The Petersburg Express of this morning contains a report that General Hunter attacked Lynchburg on Saturday last and was repulsed. He approached the town by the Salem road. The report gives no account of casualties on either side or other circumstances, and I judge from its statement that the attack was nothing more than a reconnaissance. The Express says that a great battle was expected at Lynchburg on Sunday. All has been quiet at Petersburg during the day, except that the enemy threw a good many shells at the right of our lines this morning, doing no damage. The President arrived here about noon and has just returned from visiting the lines before Petersburg. As he came back, he passed through the division of colored troops commanded by General Hinks, which so greatly distinguished itself on Wednesday last. They were drawn up in double lines on each side of the road and welcomed him with hearty shouts. It was a memorable thing to behold the President, whose fortune it is to represent the principle of emancipation, passing bareheaded through the enthusiastic ranks of those negroes armed to defend the integrity of the American nation.

C. A. DANA.

Honorable E. M. STANTON,
Secretary of War.

***

FORT MONROE, VA., June 22, 1864-11.30 a.m.
(Received 6 p.m.)

Insert in Dana’s of 21st, sent this morning, between, “doing no damage” and “the President arrived,” the following:

CIPHER CLERK.

I was at Petersburg at 6 p.m. One division (Barlow’s) of the Second Corps had already taken up its position on the left of the Fifth, and the other two division were moving in the same direction. The Sixth Corps was all ready to withdraw from the lines on our right, and move to the left of the Second, or in case the Second should be attacked in the morning to support it. The Eighteenth Corps was in the rear, waiting to occupy the lines in place of the Sixth. General Foster reports from Deep Bottom that his cavalry scouts had fallen in with a considerable infantry force of the enemy. A woman in the neighborhood had also informed him that a whole division under a General Lee was about to attack him, but as he received this information this morning, and no sound of battle has yet been heard from that direction, it is probable that his anxiety was groundless.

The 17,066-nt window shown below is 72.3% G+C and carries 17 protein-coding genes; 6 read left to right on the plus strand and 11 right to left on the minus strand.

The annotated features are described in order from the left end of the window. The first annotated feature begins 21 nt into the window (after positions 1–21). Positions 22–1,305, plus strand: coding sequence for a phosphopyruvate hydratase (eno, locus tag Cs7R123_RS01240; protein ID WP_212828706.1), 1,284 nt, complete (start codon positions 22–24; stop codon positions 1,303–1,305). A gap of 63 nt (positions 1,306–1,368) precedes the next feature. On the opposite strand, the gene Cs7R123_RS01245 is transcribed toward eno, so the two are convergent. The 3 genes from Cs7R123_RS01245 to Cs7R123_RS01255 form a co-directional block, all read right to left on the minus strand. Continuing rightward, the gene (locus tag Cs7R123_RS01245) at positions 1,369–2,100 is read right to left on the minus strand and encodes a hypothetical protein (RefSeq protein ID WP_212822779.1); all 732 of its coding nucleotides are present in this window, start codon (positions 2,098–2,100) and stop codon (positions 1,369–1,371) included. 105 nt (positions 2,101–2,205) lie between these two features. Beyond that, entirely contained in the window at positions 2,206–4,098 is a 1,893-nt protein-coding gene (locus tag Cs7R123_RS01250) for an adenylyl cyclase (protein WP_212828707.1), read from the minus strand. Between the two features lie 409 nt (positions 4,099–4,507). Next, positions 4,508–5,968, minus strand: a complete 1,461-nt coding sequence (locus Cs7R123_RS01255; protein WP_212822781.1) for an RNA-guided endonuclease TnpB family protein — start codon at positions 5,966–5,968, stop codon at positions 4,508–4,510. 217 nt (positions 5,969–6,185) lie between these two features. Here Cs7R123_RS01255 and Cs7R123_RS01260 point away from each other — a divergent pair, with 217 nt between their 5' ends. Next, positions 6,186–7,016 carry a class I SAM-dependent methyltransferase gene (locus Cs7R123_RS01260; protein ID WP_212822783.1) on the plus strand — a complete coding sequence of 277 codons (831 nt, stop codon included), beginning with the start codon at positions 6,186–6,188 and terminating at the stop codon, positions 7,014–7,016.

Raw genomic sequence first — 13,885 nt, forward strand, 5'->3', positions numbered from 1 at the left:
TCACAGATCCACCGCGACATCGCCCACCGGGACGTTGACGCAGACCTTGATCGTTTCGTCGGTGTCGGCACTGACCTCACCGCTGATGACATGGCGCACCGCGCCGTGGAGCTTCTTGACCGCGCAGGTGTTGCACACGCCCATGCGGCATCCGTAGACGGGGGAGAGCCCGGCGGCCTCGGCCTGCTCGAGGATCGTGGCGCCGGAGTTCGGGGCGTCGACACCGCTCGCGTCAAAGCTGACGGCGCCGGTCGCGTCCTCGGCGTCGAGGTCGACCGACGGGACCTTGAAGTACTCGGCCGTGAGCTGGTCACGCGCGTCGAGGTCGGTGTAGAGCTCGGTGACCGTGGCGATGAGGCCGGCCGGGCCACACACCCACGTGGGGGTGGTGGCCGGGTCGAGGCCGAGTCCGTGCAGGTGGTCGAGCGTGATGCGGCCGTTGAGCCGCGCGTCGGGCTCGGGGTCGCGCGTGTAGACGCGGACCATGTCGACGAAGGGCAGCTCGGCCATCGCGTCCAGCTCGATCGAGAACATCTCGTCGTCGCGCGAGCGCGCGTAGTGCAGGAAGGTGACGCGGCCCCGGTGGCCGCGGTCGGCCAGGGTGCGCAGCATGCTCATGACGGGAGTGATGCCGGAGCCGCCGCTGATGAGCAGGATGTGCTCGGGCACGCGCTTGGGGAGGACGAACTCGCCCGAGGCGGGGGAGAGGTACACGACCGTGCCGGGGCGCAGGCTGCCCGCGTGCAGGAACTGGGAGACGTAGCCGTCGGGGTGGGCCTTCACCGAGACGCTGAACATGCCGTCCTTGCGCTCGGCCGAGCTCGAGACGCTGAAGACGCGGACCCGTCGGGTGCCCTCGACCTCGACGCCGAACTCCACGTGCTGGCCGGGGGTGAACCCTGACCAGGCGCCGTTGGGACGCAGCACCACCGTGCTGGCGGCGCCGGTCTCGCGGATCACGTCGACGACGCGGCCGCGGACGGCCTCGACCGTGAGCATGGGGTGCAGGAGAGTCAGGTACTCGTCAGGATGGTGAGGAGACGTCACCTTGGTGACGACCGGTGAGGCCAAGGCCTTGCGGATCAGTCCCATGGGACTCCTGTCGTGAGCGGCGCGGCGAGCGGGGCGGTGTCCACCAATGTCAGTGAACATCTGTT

C. A. DANA.

CITY POINT, July 1, 1864-10.30 a.m.
(Received 8 p.m.)

I arrived here an hour since, the boat having lain by last night and night before. The army occupies about the same lines as when you were here. The Eighteenth and Ninth Corps are alone engaged in anything like siege work, their effort being to get possession of a knoll before them. If they succeed in this the enemy will have to abandon this side of the Appomattox. On the left of the Ninth Corps the Fifth is posted, extending nearly southward across the Jerusalem road, but at so great a distance from the rebel fortifications as to have no immediate effect upon them. The Second and Sixth Corps are both well protected. No attempt has been made to establish intrenchments toward the Appomattox on the left since the failure of the Second and Sixth Corps on Thursday night of last week. It seems that the rebels are very strongly fortified there, also, and that if we were to attempt to envelop them for the whole distance, we should not only render our lines weak from their great extension, but should have no free infantry force to operate with elsewhere. Our batteries of heavy guns are used with much effect on Smith’s front. He keeps silent the rebel fort, Clifton, which you will recollect is on the west side of the Appomattox, and, as he thinks, has much damaged the railroad bridge. To this he is directing special attention. Grant thinks all the railroads are well broken up. The Weldon road Wright has pretty thoroughly destroyed with his infantry. On Butler’s front at Bermuda Hundred al is substantially as when you were here. I have in the most informal way communicated to Grant the substance of what you said respecting Rosecrans and Curtis. He thinks the most useful way to employ Rosecrans would be to station him at some convenient point on the Northern frontier with the duty of defecting and exposing rebel conspiracies in Canada.